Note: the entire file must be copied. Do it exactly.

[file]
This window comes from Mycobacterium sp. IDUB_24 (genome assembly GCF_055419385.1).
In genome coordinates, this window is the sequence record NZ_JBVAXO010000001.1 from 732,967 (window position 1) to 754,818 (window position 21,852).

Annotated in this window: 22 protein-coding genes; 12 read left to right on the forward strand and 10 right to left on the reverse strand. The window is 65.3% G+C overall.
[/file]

This window comes from Mycobacterium sp. IDUB_24 (genome assembly GCF_055419385.1).
In genome coordinates, this window is the sequence record NZ_JBVAXO010000001.1 from 732,967 (window position 1) to 754,818 (window position 21,852).

Annotated in this window: 22 protein-coding genes; 12 read left to right on the forward strand and 10 right to left on the reverse strand. The window is 65.3% G+C overall.